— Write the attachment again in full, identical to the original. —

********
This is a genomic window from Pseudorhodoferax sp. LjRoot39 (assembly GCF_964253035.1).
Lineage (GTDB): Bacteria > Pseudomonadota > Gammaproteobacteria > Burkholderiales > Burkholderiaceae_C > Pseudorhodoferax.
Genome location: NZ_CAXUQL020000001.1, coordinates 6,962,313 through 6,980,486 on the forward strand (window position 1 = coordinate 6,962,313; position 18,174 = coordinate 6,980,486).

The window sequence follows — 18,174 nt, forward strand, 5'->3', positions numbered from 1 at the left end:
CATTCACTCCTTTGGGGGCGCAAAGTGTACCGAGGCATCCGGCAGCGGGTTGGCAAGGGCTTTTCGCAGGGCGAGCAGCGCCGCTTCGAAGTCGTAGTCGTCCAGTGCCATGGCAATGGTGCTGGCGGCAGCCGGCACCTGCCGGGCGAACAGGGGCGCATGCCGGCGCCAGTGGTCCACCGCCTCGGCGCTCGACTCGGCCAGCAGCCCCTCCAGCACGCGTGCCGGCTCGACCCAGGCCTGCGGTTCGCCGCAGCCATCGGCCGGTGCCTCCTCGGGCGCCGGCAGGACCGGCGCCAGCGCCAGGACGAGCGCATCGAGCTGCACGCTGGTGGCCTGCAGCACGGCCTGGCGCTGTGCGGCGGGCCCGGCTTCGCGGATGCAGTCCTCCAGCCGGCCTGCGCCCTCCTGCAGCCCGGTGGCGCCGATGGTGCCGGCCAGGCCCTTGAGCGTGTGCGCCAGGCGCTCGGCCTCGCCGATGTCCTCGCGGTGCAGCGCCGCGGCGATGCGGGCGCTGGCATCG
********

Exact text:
This is a genomic window from Pseudorhodoferax sp. LjRoot39 (assembly GCF_964253035.1).
Lineage (GTDB): Bacteria > Pseudomonadota > Gammaproteobacteria > Burkholderiales > Burkholderiaceae_C > Pseudorhodoferax.
Genome location: NZ_CAXUQL020000001.1, coordinates 6,962,313 through 6,980,486 on the forward strand (window position 1 = coordinate 6,962,313; position 18,174 = coordinate 6,980,486).

The window sequence follows — 18,174 nt, forward strand, 5'->3', positions numbered from 1 at the left end:
CATTCACTCCTTTGGGGGCGCAAAGTGTACCGAGGCATCCGGCAGCGGGTTGGCAAGGGCTTTTCGCAGGGCGAGCAGCGCCGCTTCGAAGTCGTAGTCGTCCAGTGCCATGGCAATGGTGCTGGCGGCAGCCGGCACCTGCCGGGCGAACAGGGGCGCATGCCGGCGCCAGTGGTCCACCGCCTCGGCGCTCGACTCGGCCAGCAGCCCCTCCAGCACGCGTGCCGGCTCGACCCAGGCCTGCGGTTCGCCGCAGCCATCGGCCGGTGCCTCCTCGGGCGCCGGCAGGACCGGCGCCAGCGCCAGGACGAGCGCATCGAGCTGCACGCTGGTGGCCTGCAGCACGGCCTGGCGCTGTGCGGCGGGCCCGGCTTCGCGGATGCAGTCCTCCAGCCGGCCTGCGCCCTCCTGCAGCCCGGTGGCGCCGATGGTGCCGGCCAGGCCCTTGAGCGTGTGCGCCAGGCGCTCGGCCTCGCCGATGTCCTCGCGGTGCAGCGCCGCGGCGATGCGGGCGCTGGCATCG